VEDECOM brought together, on behalf of the Battle Lab Terre, several French industry leaders in Defense. The aim was to implement an autonomous convoy of vehicles using a ‘multi-Follow Me’ mode behind a leading vehicle. The long-term perspective is to deploy interoperable autonomous convoys in theaters of operations while integrating the constraints of the Defense industry.
Project partners: NEXTER Robotics, ARQUUS and CNIM.
An unprecedented partnership launched a year ago
VEDECOM was commissioned as a trusted third party and expert R&D French Institute on the topic of autonomous and electric vehicles. As a matter of fact, this Institute for Energy Transition is located in Versailles, in the Satory district, very close from the army and its suppliers Nexter and Arquus. Its platforms and research teams are dedicated to vehicule electrification, automated and connected vehicles, new mobility solutions.
Located at the heart of the “cluster of innovative mobility” supported by the Yvelines couty, not far from Paris, VEDECOM runs a large ecosystem, integrating Nexter and Arquus.
A consortium between the VEDECOM research institute, VEDECOM Tech (business subsidiary)and the industrialists NEXTER Robotics, ARQUUS and CNIM has been set up. This joint project, entitled MC² for “Micro-convoy in contact”, was coordinated by VEDECOM Tech team.
The role of VEDECOM Tech first, to coordinate all the actors to set up an interoperable convoy and second, to carry out the dynamic assessment of the convoy. The aim is to objectify the behavior of each vehicle in the convoy, to rule on the state of the art and to address key point improvements.
After the technological development, the project was materialized with a demonstration in front of representatives of the Army and the State. This was held on January 28, 2021 on the test tracks of Versailles-Satory.
Various vehicles and robots united by “Follow-me” technology
The convoy used four types of vehicles:
- a Sherpa Light, the leading vehicle, provided by Arquus,
- following was the Robot-LAB, on a PVP basis, provided by Arquus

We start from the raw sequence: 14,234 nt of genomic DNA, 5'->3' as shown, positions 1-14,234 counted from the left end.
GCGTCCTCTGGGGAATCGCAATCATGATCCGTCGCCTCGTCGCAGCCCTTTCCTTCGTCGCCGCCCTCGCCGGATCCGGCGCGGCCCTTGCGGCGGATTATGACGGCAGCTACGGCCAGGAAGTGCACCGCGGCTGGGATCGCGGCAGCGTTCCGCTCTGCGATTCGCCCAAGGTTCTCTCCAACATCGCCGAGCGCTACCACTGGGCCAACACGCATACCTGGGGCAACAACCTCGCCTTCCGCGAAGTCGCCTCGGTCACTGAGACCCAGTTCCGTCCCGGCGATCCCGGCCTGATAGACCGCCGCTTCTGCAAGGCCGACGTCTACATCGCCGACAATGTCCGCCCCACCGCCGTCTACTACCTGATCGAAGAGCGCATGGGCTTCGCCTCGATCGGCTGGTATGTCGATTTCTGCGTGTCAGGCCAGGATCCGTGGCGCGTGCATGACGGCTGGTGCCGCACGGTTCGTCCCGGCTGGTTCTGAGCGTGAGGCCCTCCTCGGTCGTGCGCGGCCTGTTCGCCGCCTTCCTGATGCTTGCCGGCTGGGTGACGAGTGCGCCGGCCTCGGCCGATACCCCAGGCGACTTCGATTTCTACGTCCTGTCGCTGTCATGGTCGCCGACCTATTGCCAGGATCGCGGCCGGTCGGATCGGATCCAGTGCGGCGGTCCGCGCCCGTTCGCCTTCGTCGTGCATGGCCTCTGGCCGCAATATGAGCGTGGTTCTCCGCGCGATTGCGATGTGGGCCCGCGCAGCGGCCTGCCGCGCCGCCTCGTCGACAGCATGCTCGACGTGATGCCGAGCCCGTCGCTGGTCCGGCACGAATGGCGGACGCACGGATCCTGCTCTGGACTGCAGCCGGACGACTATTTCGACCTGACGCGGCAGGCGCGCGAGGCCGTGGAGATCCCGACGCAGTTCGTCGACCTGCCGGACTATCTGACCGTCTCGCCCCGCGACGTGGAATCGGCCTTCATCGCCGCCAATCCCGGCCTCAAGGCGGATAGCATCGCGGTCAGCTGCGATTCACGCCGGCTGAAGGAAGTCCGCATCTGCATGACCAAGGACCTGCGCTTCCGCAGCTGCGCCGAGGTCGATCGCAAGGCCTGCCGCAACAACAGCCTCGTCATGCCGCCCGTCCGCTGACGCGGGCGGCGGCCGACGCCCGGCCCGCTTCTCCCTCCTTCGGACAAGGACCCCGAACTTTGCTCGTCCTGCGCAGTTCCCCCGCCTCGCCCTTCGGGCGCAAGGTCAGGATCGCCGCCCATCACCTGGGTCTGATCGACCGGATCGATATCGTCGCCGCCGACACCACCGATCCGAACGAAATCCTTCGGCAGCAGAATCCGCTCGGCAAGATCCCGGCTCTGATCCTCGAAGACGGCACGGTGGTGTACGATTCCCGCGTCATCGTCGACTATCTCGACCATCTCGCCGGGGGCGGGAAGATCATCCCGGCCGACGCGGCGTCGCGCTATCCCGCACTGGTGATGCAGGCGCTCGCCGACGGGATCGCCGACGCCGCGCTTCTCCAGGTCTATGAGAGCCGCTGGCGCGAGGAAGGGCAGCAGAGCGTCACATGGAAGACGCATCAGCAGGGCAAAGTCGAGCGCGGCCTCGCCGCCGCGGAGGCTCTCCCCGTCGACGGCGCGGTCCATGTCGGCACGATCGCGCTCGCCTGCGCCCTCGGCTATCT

- then the Optio robot-mule, provided by Nexter Robotics
- then a Themis 4.5 robot-Mule, provided by CNIM
The three following vehicles were equipped with technological bricks called “Follow Me”, allowing each robot to follow the vehicle in front of it, the “target vehicle”. In the case of a “multi-follow Me” convoy, each robot virtually harnesses itself and autonomously adapts its trajectory and speed in order to form the convoy. Thus, each vehicle builds its own trajectory.
A distinction must be made between “Follow me” technology and traditional ‘platooning’, a term used for autonomous convoys when all the vehicles replay the same trajectory (for example through a GPS track), with a speed setpoint managed globally.
Interoperable and interchangeable convoy
The MC² project aims to demonstrate interoperability in two ways: heterogeneity of vehicles and interchangeability of robots in the convoy.
Regarding the heterogeneity of vehicles, the convoy combined both an 11-tonne 4*4 tactical vehicle, capable of traveling at 110km/h, a 5.5-tonne 4*4 reconnaissance vehicle that can ride up to 20km/h and 2 multipurpose 2-ton tracked robot mules capable of traveling at 18km/h.
Two convoy configurations were implemented to demonstrate the ability of robots to couple to different vehicles.
VEDECOM Tech used Ultra Wide Band (UWB) technology in order to assess the convoy dynamic behavior. The vehicle movement area has been defined and equipped with geolocated fixed transmitters called “anchors”. The vehicles were fitted with embedded captors so that they could position in the frame of reference formed by the anchors.
All location data was recorded in real time. The post-processing makes it possible to characterize the dynamic behavior of the convoy:
- speed of each vehicle
- interdistance between vehicles
- lateral deviation from the path of the robots
Ruling the French state of the art and increasing the forces’safety
In France, this event marks the first stage in the development of interoperable platooning convoys meeting military requirements and capable of operating in a destructured environment. The main objectives of this approach are to increase the security of forces by optimizing logistics, and to refocus human resources on operations.
Expected applications are long-distance autonomous logistics convoys and autonomous last-mile multi-purpose convoys.
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